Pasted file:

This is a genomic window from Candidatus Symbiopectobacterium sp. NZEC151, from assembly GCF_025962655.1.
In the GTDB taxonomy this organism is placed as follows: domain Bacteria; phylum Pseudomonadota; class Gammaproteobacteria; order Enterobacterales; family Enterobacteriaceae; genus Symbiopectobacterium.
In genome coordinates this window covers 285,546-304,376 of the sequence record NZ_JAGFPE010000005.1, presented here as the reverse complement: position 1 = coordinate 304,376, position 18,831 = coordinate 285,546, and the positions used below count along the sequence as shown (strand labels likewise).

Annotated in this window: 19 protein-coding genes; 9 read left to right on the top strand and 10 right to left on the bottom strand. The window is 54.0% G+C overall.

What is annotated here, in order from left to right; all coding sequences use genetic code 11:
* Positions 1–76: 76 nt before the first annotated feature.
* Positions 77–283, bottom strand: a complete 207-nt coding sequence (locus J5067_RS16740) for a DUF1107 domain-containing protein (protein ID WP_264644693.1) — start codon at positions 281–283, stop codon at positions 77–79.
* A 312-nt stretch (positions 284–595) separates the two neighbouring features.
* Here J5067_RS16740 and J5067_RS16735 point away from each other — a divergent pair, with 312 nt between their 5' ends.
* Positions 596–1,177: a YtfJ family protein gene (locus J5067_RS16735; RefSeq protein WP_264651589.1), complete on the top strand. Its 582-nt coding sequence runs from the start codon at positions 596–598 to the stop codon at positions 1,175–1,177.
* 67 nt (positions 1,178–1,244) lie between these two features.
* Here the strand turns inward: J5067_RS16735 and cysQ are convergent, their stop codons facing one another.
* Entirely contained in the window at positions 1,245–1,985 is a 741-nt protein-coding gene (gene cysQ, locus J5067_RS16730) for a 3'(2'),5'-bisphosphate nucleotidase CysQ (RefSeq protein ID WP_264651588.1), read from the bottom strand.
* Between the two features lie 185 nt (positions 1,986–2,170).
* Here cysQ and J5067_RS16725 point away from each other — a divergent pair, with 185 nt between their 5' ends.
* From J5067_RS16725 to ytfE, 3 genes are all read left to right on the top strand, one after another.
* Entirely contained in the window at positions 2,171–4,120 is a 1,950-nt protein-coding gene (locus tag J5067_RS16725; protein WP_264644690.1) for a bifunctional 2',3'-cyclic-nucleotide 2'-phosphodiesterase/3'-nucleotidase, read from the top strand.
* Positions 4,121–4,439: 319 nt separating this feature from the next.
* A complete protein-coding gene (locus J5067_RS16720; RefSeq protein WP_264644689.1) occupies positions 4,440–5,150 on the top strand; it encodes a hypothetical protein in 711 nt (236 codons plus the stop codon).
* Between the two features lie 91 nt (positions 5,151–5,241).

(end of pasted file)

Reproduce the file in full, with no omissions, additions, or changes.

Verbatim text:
This is a genomic window from Candidatus Symbiopectobacterium sp. NZEC151, from assembly GCF_025962655.1.
In the GTDB taxonomy this organism is placed as follows: domain Bacteria; phylum Pseudomonadota; class Gammaproteobacteria; order Enterobacterales; family Enterobacteriaceae; genus Symbiopectobacterium.
In genome coordinates this window covers 285,546-304,376 of the sequence record NZ_JAGFPE010000005.1, presented here as the reverse complement: position 1 = coordinate 304,376, position 18,831 = coordinate 285,546, and the positions used below count along the sequence as shown (strand labels likewise).

Annotated in this window: 19 protein-coding genes; 9 read left to right on the top strand and 10 right to left on the bottom strand. The window is 54.0% G+C overall.

What is annotated here, in order from left to right; all coding sequences use genetic code 11:
* Positions 1–76: 76 nt before the first annotated feature.
* Positions 77–283, bottom strand: a complete 207-nt coding sequence (locus J5067_RS16740) for a DUF1107 domain-containing protein (protein ID WP_264644693.1) — start codon at positions 281–283, stop codon at positions 77–79.
* A 312-nt stretch (positions 284–595) separates the two neighbouring features.
* Here J5067_RS16740 and J5067_RS16735 point away from each other — a divergent pair, with 312 nt between their 5' ends.
* Positions 596–1,177: a YtfJ family protein gene (locus J5067_RS16735; RefSeq protein WP_264651589.1), complete on the top strand. Its 582-nt coding sequence runs from the start codon at positions 596–598 to the stop codon at positions 1,175–1,177.
* 67 nt (positions 1,178–1,244) lie between these two features.
* Here the strand turns inward: J5067_RS16735 and cysQ are convergent, their stop codons facing one another.
* Entirely contained in the window at positions 1,245–1,985 is a 741-nt protein-coding gene (gene cysQ, locus J5067_RS16730) for a 3'(2'),5'-bisphosphate nucleotidase CysQ (RefSeq protein ID WP_264651588.1), read from the bottom strand.
* Between the two features lie 185 nt (positions 1,986–2,170).
* Here cysQ and J5067_RS16725 point away from each other — a divergent pair, with 185 nt between their 5' ends.
* From J5067_RS16725 to ytfE, 3 genes are all read left to right on the top strand, one after another.
* Entirely contained in the window at positions 2,171–4,120 is a 1,950-nt protein-coding gene (locus tag J5067_RS16725; protein WP_264644690.1) for a bifunctional 2',3'-cyclic-nucleotide 2'-phosphodiesterase/3'-nucleotidase, read from the top strand.
* Positions 4,121–4,439: 319 nt separating this feature from the next.
* A complete protein-coding gene (locus J5067_RS16720; RefSeq protein WP_264644689.1) occupies positions 4,440–5,150 on the top strand; it encodes a hypothetical protein in 711 nt (236 codons plus the stop codon).
* Between the two features lie 91 nt (positions 5,151–5,241).